The Hospital Outpatient Prospective Payment System (OPPS) FY 2020 proposed rule was put on display for public inspection on July 29, 2019 and published in the Federal Register on August 9, 2019. The 247-page FY 2020 OPPS proposed rule can be viewed in its entirety here. This proposed rule will affect discharges on or after January 1, 2020.
As we conclude the end of the first quarter subject to the 2016 OPPS Final Rule, hospitals MUST evaluate the new substantive reimbursement requirement (beginning on page 255 of the Federal Register 2016 OPPS Final Rule) recently imposed by CMS. Introduced in the 2015 IPPS Proposed Rule, and later adopted in the 2016 OPPS Final Rule, CMS incorporated into the regulations a concept initially introduced by the PRRB Board Rules in 2008.
As a follow up to our previous post IPPS Final Rule, Medicare DSH, Factor 3 & the Timing of Medicaid Days, we will again examine the current landscape of Medicare DSH reimbursement but this time with regards to Medicaid eligible days and how Barberton Citizens Hospital v CGS Administrators, LLC/Blue Cross and Blue Shield Association (Barberton) will affect a hospital's work identifying Medicaid eligible days for As-Filed cost reports and on a retroactive basis.
The Provider Reimbursement Review Board’s (PRRB) jurisdiction decision in the case of Barberton highlighted a number of issues that support the need for hospitals to perform retrospective reviews of their as-filed DSH calculations. Hospitals should be evaluating their overall DSH compilation program to ensure that it is timely, comprehensive and captures all the Medicaid eligible days the hospital is legally entitled to claim.
As promised, we have an update to share from our “Front & Center with SCA President, Michael Newell: Alert 10 In Action.” post. Last week, a decision was issued by the Provider Reimbursement Review Board (PRRB) in Barberton Citizens Hospital v. CGS Administrators, LLC/Blue Cross Blue Shield Association (Barberton) in which the PRRB ruled in favor of Barberton. The PRRB concluded that it has jurisdiction to hear Barberton’s appeal to include additional Medicaid eligible days in the Medicare DSH calculation that were not included in the hospital’s as-filed cost report.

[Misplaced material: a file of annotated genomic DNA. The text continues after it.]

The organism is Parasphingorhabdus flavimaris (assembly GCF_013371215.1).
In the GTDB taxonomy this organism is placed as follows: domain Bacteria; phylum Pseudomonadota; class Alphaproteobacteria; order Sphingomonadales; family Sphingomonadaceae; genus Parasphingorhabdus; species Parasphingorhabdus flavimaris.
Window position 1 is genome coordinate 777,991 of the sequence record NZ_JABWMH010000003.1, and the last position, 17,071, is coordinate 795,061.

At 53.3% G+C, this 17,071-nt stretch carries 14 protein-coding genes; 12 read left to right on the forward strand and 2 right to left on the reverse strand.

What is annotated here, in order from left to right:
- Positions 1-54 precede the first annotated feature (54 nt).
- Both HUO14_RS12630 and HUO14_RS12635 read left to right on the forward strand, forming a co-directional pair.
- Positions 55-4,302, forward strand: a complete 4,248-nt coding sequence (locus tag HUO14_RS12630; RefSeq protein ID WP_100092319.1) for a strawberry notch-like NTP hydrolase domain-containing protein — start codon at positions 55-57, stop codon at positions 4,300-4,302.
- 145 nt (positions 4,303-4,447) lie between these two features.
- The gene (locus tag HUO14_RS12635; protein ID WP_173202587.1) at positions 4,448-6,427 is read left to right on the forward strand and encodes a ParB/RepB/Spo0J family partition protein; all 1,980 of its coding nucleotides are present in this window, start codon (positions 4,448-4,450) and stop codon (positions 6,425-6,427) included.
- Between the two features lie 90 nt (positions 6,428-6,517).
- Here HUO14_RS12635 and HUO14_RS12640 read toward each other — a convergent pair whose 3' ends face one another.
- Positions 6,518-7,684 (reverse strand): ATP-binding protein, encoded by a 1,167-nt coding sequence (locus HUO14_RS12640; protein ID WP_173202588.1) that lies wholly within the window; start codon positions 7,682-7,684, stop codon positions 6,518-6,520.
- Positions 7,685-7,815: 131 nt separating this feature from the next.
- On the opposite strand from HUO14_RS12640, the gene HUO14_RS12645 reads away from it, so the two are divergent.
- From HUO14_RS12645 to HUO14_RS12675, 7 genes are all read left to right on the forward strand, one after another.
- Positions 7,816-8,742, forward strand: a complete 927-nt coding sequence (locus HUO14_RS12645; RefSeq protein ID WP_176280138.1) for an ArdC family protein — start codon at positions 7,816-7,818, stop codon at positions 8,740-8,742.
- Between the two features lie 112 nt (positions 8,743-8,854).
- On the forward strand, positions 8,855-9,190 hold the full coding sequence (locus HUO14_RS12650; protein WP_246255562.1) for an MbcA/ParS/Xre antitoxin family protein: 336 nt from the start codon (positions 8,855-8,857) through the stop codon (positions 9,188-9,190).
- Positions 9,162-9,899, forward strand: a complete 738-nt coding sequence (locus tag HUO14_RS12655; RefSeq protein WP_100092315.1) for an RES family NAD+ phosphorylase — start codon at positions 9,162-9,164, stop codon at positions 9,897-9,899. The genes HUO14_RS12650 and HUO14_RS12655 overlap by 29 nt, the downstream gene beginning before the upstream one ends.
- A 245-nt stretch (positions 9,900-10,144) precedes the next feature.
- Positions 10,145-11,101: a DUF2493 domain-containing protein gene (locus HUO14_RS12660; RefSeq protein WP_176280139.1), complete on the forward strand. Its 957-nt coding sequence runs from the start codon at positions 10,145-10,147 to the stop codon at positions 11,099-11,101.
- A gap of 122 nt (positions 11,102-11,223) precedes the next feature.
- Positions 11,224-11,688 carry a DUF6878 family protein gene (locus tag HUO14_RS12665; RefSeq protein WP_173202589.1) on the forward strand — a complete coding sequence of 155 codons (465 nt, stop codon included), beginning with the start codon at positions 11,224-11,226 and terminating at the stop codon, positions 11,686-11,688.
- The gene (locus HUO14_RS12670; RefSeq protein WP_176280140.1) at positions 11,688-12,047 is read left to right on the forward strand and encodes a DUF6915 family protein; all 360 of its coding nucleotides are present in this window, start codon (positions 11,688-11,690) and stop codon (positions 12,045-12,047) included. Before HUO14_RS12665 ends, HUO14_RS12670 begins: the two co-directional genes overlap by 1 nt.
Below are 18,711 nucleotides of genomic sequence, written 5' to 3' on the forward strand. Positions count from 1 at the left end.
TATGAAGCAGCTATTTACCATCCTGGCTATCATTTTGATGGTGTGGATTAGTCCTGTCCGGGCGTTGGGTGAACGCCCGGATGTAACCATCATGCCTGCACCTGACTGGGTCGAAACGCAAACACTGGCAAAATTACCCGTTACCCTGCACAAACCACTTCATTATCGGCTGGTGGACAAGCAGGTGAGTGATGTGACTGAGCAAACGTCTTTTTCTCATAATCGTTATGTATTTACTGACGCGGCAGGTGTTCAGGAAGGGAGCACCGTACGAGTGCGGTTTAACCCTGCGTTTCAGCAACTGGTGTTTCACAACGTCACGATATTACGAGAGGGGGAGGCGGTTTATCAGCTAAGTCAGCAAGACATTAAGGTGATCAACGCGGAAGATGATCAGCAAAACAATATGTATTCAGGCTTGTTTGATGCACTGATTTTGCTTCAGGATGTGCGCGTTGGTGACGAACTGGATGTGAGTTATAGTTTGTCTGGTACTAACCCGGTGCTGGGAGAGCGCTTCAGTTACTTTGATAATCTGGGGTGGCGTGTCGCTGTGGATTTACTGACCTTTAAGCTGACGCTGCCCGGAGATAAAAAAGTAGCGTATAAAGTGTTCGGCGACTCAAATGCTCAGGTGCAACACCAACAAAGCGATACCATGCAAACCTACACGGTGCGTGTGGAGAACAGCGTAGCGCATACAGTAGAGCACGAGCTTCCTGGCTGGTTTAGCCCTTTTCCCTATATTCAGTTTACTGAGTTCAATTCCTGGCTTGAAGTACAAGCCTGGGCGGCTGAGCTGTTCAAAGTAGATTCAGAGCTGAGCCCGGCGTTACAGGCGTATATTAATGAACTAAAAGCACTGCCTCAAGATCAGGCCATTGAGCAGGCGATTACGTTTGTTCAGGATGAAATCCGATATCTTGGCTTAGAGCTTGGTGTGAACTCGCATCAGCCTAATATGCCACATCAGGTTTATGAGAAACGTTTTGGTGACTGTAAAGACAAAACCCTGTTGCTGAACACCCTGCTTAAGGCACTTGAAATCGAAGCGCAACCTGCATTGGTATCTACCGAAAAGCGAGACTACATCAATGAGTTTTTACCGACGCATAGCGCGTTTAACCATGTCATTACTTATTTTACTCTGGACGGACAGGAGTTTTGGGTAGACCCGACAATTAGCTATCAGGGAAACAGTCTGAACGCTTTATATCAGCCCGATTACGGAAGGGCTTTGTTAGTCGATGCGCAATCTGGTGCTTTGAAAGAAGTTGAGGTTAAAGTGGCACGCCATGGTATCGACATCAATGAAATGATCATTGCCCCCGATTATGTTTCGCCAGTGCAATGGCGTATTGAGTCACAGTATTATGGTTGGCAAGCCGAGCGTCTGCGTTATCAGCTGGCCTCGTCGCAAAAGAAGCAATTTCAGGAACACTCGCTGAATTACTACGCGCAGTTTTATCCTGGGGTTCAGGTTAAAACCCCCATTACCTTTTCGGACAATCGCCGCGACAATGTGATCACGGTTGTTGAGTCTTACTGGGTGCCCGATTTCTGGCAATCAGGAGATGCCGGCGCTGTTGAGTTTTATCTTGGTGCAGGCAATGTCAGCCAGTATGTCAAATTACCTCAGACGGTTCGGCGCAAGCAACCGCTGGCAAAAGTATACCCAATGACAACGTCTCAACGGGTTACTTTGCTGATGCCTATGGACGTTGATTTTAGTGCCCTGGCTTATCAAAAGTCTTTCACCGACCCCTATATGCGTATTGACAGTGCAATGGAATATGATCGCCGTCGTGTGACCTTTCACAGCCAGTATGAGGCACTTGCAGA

Thursday November 20, 2014, I testified before the Provider Reimbursement Review Board (PRRB) in a jurisdictional hearing concerning the May 2014 issuance of PRRB Alert 10 that resulted from an adverse decision in the Danbury case. Much has been written about PRRB jurisdiction, and specifically, the Danbury decision and subsequent PRRB Alert 10 – including pieces authored by Southwest Consulting Associates. However, this was the first hearing that I am aware of since the issuance of Alert 10 to delve deeply into specifics of what that alert requires. If there was any question in your mind regarding the shift in the “jurisdictional” ground beneath providers’ feet, I am here to confirm for you that the ground is in fact shifting and the dominos are now falling.
On May 23, 2014, the Provider Reimbursement Review Board (PRRB) issued Alert 10 following its decision in Danbury Hospital v. Blue Cross Blue Shield Association (Danbury). This decision, and subsequent Alert, further signals a continuing trend relating to the documentation of Medicaid paid/eligible days and the importance of claiming all such “allowable costs” (or eligible patient days in the Medicare DSH context) in the initial cost report filing.
Alert 10, in conjunction with changes made to 405.1811(a)(1) and 405.1885(a)(1) in 2008 and the Agency’s interpretation of the United States Supreme Court decision in Bethesda Hospital Association v. Bowen, highlights the PRRB’s view regarding the requirement that hospitals must claim all allowable costs in its initial cost report filing and must show that any costs claimed through an appeal for Medicaid paid/eligible days could not have been claimed in the initial cost report filing. Let’s dig into this in more detail and review the actual Alert 10 requirements and why this is an issue that REQUIRES YOUR ATTENTION.